How to deter cabbage worms. The pest known as “imported cabbageworms” is actually a kind of cabbage worm. Cabbage whites and tiny whites are two names for the adult butterfly. Artogeia or Pieris rapae are the Latin names for this plant.
This is a typical pest for vegetables from the cabbage family, including kale, cauliflower, broccoli, and cabbage. If you notice a hole in a leaf, do not be excessively alarmed; plants may tolerate significant leaf loss without suffering any negative effects. True harm to a plant’s growth and yield occurs during seedling establishment or the early stages of head development.
The larvae of cabbage worms are velvety green. There are a few little golden stripes on them. They should not be confused with yellow-green caterpillars known as cabbage loopers. Because they lack middle legs, cabbage loopers move by raising and lowering their bodies, unlike cabbageworms.
Cabbage worms develop into butterflies called cabbage whites, which are primarily white with some black patterns. Although cabbage white butterflies may appear to be a charming addition to the garden, they are most likely depositing their eggs on the undersides of leaves.
The eggs and larvae of the diamondback moth and the zebra caterpillar may be found in the same places as cabbage worms and cabbage loopers. Because of their remarkable camouflage, you frequently see the frass, or fecal matter, that these insects leave behind before you see them.
Damage from Cabbage Worms
The crowns of broccoli, cauliflower, and cabbage can be joyfully devoured by cabbage worms without anybody noticing. They consume the leaves, and soon all that is left of the plant are the stems and their thick veins. Cabbage worms may destroy your crops if they are allowed to go unchecked. Additionally, their waste can taint and discolor the vegetables.
You may adopt a variety of natural measures and risk-free therapies to deter cabbage worms.
- Plant barriers. Cabbage worms are reported to be avoided by rosemary, tomatoes, onions, sage, borage, nasturtium, and tomatoes.
- Bring in insect predators. Grow herbs and floral plants to draw predators from the neighborhood. You can attract other insects, such as wasps, yellow jackets, ground beetles, and spiders, to get rid of these worms. All day long, the braconid wasp will consume little caterpillars.
- Inviting avian predators to a certain region. You might be able to recruit the aid of certain birds, such as house sparrows, skylarks, and goldfinch skylarks, which are some of their predators, if you can get them to your yard.
- Alternate harvests. Insect populations can be decreased in the future by crop rotation. implying that you grow a variety of plants in your garden on occasion.
- Take out any plant detritus. Dead or obsolete plants should be immediately removed. The caterpillar will spend the winter among such plant detritus when it is in its pupal stage.
- Once a week, you can manually remove worms. Manual worm management can reduce an epidemic (but if your infestation is anything like the one I had on my kale last season, you will never win). Pick them off at least once per week while wearing gloves. (You might break them up or place them in a jar with soapy water).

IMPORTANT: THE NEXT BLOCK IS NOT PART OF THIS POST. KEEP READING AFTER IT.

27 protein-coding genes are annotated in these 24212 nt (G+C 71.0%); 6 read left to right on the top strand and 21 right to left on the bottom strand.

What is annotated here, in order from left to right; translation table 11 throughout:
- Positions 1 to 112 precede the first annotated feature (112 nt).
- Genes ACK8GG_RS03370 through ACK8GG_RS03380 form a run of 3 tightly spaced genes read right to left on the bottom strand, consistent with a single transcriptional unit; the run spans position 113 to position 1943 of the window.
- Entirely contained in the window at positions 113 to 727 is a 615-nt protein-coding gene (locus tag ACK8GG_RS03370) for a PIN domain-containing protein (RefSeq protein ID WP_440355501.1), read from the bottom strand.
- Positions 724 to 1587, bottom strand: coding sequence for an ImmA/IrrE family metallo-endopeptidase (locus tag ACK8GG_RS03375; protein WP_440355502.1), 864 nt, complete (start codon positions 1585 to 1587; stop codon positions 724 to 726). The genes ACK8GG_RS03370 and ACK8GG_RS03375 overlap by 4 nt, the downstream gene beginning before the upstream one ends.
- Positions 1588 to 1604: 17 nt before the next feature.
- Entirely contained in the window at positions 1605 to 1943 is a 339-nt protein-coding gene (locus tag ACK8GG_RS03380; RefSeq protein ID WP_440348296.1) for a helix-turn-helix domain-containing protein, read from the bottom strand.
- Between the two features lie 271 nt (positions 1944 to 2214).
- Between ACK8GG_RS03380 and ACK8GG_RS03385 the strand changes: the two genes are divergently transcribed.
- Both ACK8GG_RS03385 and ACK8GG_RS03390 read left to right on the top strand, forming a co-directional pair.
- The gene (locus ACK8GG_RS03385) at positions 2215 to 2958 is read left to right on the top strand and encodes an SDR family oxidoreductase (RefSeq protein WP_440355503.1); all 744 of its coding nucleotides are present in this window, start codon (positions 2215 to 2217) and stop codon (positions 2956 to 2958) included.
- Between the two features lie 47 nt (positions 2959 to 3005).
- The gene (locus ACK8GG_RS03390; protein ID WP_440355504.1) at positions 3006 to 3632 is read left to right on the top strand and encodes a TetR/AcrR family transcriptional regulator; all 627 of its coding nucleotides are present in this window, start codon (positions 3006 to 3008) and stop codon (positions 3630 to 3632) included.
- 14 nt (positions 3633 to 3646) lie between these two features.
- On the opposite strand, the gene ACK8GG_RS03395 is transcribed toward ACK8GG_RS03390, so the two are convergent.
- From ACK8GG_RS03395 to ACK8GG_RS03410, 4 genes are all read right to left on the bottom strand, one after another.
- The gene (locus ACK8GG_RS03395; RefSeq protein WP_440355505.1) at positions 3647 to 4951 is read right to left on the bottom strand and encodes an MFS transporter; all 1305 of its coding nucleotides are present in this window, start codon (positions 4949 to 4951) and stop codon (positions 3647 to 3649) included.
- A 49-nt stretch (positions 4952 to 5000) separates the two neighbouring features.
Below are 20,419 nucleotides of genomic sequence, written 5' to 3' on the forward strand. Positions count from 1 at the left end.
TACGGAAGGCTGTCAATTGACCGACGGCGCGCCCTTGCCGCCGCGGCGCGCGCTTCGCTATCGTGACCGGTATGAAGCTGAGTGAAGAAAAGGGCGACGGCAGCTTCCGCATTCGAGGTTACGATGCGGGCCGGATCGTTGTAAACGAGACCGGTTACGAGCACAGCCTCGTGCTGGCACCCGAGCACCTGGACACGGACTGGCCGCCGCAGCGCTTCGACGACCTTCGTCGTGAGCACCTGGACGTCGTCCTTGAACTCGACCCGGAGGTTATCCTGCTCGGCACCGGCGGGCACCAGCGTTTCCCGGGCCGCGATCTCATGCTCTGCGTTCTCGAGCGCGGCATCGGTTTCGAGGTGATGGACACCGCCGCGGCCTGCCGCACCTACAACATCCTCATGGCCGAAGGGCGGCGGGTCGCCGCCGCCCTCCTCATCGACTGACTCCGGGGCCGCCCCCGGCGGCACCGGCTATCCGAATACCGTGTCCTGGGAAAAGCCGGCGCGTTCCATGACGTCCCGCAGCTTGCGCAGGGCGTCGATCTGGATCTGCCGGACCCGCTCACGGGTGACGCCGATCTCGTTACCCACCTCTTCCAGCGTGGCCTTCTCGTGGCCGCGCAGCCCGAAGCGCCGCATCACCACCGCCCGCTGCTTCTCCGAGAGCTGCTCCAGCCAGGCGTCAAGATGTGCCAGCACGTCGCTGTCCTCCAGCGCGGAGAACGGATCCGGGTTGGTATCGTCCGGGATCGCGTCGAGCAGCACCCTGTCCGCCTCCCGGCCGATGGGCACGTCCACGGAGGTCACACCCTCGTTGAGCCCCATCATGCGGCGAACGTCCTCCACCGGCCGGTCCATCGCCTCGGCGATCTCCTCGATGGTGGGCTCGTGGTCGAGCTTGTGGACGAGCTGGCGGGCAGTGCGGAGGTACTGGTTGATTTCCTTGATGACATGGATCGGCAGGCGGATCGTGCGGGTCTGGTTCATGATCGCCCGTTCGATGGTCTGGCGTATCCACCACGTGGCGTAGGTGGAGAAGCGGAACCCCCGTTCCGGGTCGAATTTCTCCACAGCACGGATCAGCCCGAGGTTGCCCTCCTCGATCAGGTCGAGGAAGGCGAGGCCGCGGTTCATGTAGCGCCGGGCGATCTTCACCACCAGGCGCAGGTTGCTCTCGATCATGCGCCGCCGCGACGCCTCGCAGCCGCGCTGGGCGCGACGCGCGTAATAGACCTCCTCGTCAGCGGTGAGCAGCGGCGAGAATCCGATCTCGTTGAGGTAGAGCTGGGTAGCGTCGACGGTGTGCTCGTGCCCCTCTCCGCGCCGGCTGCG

- Put netting over the plants you have. To prevent butterflies from laying their eggs on your plants’ leaves, cover them with a thin layer of nylon cloth. (Do this beforehand since the net could stop the worms from being eaten by their natural predator).
- Utilize natural pesticides, such as cornmeal. There are several organic and natural uses. To destroy the worms, cover damp leaves with dry cornmeal or rye flour. They consume it, bloat, and ultimately perish. Diatomaceous earth is an additional option.
Biocontrol to Deter Cabbage Worms
What biological technique could be applied to prevent cabbage worms? The use of Bacillus thuringiensis kurstaki is the most widely used and successful natural pest control method. In the commercial world, it is frequently referred to as Bt or BtK. You might stop caterpillars and worms from eating your plants by spraying this bacterium on them, but the plants won’t be protected.
If you’d rather use the powdered version of BtK instead of the spray, you may. The bacteria that the caterpillar eats produce a toxin right away that makes the worm less inclined to eat sprayed plants. It stops feeding as a result, starving to death in a short period of time. If you don’t see the worms or their yellow eggs, you risk killing any helpful butterfly larvae, so only do this if you can see them (like monarch caterpillars).
Cabbage worms can also be managed using neem oil. Given this, regular application of a neem oil solution to your garden may help your plants become less alluring to pests. If your plant is already afflicted with cabbage worms, neem oil frequently won’t help.
Growing cabbage might be a really enjoyable activity. It is frustrating to harvest cabbage after the winter only to discover that cabbage worms have been munching on it. It’s essential to keep an eye on your cabbage crop, spot pests, and take prompt action to eradicate cabbage worms. If you don’t keep them under control, your entire crop might suffer considerable harm.